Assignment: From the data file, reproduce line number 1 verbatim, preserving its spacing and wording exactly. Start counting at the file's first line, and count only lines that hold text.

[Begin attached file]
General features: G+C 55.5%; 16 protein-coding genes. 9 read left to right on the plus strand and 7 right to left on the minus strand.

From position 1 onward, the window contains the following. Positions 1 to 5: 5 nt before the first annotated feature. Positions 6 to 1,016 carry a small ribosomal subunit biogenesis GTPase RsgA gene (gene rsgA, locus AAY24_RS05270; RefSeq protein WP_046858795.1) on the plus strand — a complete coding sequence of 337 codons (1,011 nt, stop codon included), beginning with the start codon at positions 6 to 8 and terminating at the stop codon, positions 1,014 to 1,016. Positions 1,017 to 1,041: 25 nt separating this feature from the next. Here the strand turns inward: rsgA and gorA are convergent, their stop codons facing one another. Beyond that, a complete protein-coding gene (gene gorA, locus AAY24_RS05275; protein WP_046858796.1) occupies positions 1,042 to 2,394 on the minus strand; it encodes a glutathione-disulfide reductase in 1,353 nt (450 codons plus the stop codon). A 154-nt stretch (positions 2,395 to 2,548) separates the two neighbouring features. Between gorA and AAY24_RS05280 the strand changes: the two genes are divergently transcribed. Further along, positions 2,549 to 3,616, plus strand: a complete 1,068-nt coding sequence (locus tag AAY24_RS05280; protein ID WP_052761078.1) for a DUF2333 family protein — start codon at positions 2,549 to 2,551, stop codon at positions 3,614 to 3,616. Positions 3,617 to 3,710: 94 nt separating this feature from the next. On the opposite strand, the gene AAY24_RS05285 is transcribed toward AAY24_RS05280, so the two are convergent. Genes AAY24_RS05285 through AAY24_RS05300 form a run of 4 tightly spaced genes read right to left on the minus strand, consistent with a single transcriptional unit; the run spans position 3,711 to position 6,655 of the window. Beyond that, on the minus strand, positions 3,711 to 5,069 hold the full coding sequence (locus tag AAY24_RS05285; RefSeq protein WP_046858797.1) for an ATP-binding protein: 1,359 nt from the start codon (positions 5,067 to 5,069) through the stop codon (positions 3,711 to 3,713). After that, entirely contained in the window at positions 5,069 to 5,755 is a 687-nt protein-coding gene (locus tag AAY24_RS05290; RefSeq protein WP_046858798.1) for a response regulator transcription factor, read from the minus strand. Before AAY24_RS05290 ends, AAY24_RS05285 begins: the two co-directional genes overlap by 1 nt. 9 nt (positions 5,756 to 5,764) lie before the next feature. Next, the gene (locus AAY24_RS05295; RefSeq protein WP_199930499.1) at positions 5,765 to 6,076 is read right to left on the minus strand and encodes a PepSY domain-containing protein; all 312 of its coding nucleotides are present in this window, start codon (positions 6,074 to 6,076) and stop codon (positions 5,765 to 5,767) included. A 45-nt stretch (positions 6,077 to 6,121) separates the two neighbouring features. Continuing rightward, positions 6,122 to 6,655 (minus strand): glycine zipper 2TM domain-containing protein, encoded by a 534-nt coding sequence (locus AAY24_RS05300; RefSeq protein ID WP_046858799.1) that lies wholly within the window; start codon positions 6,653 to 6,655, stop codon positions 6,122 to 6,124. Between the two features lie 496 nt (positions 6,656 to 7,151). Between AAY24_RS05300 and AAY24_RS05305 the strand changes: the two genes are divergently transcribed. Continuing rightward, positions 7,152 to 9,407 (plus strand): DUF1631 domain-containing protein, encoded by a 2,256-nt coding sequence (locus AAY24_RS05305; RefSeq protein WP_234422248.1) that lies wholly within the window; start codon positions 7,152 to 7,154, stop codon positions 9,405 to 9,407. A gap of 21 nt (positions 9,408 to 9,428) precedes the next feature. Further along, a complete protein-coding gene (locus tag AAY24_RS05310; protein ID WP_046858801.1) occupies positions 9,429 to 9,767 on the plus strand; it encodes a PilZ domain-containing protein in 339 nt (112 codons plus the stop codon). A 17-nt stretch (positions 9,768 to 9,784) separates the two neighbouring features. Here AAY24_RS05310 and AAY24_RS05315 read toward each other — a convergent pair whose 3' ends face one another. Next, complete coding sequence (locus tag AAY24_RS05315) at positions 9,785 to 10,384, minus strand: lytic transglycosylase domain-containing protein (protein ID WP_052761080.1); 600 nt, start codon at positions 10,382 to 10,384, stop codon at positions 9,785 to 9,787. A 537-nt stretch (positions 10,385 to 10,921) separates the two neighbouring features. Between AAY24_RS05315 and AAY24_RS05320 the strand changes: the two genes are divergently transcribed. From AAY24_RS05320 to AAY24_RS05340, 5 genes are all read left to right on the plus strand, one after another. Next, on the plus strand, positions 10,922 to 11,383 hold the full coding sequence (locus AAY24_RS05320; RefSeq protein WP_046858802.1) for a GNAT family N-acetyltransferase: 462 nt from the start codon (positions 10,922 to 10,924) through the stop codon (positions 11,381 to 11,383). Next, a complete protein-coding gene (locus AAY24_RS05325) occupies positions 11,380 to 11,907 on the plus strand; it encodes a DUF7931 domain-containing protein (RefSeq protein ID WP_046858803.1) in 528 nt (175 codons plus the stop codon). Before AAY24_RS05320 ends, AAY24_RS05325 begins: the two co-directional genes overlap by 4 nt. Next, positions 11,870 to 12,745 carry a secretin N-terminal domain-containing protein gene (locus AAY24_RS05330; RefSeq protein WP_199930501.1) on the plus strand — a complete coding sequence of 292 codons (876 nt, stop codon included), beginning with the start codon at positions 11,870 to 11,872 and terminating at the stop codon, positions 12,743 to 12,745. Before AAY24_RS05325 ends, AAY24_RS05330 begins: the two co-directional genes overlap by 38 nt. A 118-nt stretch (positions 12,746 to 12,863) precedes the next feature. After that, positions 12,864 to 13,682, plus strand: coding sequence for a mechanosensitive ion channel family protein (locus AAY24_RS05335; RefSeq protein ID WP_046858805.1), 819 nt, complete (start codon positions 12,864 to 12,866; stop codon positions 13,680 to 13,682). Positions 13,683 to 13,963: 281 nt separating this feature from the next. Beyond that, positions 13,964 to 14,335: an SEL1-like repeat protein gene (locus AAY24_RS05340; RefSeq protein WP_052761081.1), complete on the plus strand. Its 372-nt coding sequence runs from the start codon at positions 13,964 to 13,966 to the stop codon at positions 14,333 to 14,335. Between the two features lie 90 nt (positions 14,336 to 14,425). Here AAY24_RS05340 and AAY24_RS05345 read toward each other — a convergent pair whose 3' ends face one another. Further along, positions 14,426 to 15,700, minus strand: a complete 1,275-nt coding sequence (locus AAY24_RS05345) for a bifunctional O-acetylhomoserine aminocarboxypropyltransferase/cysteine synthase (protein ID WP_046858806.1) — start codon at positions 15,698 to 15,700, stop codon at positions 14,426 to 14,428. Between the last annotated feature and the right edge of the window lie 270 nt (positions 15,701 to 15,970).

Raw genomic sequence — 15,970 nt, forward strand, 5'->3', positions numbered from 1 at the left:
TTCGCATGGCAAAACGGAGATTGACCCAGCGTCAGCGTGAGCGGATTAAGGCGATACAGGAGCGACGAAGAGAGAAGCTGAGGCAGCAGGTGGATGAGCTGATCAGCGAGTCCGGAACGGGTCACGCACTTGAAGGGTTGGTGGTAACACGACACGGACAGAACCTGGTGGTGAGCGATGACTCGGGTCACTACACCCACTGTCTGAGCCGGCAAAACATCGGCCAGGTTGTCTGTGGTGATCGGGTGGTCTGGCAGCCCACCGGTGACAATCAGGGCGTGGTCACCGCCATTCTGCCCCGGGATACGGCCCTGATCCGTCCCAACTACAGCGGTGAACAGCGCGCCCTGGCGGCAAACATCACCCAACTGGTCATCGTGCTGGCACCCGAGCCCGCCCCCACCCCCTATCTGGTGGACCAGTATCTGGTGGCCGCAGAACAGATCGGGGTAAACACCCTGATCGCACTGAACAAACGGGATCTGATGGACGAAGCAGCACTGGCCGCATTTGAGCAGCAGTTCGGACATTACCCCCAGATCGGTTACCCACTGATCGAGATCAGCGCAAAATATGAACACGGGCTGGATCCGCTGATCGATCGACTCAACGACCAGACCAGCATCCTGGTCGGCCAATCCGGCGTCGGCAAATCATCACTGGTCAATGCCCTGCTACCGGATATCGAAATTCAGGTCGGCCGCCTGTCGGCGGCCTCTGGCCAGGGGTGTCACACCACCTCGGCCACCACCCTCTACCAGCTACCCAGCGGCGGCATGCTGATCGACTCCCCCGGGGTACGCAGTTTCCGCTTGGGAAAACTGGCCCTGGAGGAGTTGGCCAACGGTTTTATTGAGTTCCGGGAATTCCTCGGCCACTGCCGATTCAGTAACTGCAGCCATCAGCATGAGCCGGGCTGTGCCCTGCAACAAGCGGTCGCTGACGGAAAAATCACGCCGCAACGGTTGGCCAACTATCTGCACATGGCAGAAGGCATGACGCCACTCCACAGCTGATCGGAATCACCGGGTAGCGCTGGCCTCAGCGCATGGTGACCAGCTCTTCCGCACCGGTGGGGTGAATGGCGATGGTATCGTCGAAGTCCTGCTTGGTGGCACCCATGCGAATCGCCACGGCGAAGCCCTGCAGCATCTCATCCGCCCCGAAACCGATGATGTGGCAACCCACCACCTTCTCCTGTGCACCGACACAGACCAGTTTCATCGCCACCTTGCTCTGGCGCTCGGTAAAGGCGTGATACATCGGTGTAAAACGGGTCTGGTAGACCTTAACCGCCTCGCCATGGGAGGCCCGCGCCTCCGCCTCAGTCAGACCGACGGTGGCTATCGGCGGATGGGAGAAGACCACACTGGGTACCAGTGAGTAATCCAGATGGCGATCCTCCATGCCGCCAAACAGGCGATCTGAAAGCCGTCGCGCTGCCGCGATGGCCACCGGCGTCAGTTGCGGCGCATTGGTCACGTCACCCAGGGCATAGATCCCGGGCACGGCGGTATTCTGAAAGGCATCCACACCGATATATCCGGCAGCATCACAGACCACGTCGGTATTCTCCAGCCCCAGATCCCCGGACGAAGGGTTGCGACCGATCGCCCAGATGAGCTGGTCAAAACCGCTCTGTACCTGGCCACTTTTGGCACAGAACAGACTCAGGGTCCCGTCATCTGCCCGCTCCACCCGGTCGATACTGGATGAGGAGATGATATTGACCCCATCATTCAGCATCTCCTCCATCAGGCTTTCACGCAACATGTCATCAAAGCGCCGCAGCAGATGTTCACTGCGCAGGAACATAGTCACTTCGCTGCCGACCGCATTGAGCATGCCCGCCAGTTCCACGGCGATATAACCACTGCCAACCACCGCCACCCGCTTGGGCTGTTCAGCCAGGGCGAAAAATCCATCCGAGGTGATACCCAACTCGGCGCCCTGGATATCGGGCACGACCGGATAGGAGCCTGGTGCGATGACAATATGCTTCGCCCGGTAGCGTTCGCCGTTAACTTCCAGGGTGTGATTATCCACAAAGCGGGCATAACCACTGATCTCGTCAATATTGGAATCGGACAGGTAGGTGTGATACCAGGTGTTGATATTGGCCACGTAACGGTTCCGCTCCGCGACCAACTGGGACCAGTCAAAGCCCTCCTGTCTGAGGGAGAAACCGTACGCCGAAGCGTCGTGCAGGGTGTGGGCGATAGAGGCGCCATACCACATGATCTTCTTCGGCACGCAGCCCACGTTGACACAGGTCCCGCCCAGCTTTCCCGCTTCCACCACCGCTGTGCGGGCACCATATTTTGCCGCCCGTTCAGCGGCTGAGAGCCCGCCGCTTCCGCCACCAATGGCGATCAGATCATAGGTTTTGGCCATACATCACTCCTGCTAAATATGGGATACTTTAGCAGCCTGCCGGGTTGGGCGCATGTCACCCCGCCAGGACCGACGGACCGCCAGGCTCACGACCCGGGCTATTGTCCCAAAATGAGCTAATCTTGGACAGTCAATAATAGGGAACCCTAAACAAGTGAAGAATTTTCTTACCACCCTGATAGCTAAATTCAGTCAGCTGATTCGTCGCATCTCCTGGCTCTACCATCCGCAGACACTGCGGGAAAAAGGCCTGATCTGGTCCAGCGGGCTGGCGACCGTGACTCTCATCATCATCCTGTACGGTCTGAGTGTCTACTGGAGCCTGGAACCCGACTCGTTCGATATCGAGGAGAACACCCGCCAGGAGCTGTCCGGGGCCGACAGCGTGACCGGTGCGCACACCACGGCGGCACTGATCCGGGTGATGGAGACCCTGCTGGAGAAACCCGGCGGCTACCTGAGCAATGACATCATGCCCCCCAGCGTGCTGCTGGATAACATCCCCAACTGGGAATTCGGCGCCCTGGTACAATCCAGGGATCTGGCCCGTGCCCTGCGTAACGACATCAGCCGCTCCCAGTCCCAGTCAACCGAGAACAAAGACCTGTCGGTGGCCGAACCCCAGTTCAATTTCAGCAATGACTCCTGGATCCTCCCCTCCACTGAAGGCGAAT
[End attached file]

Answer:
General features: G+C 55.5%; 16 protein-coding genes. 9 read left to right on the plus strand and 7 right to left on the minus strand.